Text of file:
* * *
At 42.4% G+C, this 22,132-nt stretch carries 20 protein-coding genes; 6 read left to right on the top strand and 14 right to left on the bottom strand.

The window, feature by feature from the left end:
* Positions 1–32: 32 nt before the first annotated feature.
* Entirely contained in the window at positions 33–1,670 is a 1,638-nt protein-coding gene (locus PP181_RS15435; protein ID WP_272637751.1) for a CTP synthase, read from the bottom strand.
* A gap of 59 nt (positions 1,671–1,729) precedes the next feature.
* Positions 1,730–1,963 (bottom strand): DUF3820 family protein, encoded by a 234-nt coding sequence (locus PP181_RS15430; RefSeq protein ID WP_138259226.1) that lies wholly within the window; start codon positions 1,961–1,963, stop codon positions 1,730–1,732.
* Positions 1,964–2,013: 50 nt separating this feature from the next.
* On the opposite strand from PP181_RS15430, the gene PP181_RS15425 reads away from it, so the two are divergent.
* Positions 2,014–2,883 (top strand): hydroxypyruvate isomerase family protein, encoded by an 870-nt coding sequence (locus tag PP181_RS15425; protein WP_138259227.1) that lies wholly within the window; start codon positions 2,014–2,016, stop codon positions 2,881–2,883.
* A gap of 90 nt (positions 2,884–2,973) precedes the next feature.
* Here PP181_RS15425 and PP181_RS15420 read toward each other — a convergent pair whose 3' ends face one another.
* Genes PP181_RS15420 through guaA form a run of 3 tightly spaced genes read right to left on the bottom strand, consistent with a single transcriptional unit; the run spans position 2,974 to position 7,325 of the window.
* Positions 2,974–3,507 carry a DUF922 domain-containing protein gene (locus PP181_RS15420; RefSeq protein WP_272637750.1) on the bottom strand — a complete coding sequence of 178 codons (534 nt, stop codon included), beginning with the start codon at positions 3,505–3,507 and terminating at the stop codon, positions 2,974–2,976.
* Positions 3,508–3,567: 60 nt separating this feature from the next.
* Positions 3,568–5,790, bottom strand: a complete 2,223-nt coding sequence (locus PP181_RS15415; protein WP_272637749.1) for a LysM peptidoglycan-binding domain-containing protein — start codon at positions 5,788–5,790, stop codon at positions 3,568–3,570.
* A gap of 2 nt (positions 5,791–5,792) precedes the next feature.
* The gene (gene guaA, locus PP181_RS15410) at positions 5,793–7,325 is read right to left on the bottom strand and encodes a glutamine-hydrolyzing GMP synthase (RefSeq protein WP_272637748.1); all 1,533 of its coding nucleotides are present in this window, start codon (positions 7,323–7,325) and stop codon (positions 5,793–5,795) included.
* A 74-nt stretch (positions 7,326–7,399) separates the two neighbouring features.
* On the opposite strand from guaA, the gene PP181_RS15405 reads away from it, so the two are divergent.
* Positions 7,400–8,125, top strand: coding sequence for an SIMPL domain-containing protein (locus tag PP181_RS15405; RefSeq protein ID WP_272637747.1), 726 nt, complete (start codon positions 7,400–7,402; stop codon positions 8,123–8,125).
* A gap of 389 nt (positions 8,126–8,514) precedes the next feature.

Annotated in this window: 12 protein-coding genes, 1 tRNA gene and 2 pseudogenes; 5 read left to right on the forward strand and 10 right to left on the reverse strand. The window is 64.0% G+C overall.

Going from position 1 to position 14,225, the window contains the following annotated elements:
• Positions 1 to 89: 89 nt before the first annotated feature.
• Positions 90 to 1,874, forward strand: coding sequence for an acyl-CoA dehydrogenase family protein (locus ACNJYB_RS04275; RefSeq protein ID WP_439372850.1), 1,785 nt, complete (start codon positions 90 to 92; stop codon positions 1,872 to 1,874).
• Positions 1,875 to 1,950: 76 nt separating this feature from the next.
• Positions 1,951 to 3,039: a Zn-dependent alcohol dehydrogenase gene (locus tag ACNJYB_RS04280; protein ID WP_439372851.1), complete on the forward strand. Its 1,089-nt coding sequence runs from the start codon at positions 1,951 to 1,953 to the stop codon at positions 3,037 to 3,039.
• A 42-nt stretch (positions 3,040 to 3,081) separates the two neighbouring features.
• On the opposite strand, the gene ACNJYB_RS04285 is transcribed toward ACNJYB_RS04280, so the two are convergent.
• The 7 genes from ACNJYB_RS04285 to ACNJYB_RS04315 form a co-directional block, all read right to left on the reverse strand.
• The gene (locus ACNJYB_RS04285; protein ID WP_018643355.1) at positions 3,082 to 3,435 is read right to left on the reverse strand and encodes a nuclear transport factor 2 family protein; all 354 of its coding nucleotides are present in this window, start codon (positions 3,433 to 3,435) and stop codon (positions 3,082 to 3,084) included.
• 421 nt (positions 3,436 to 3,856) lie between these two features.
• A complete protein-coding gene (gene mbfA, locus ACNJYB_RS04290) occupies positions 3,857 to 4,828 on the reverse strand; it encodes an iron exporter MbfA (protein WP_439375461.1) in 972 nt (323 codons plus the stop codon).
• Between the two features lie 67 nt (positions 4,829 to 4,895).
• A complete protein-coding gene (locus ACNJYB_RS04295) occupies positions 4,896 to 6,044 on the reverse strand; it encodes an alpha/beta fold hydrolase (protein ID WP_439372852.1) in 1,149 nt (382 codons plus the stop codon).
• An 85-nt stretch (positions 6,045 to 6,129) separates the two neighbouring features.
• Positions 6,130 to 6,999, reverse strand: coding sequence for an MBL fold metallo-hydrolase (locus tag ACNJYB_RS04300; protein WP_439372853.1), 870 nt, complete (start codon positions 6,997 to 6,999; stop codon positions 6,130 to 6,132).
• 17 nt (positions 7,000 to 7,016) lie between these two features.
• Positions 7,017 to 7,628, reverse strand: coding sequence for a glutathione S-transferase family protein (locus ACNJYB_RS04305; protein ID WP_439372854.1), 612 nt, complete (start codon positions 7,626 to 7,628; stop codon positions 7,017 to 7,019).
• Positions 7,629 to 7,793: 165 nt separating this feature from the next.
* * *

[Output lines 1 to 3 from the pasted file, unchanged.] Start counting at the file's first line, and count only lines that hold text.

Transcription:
At 42.4% G+C, this 22,132-nt stretch carries 20 protein-coding genes; 6 read left to right on the top strand and 14 right to left on the bottom strand.

The window, feature by feature from the left end:
* Positions 1–32: 32 nt before the first annotated feature.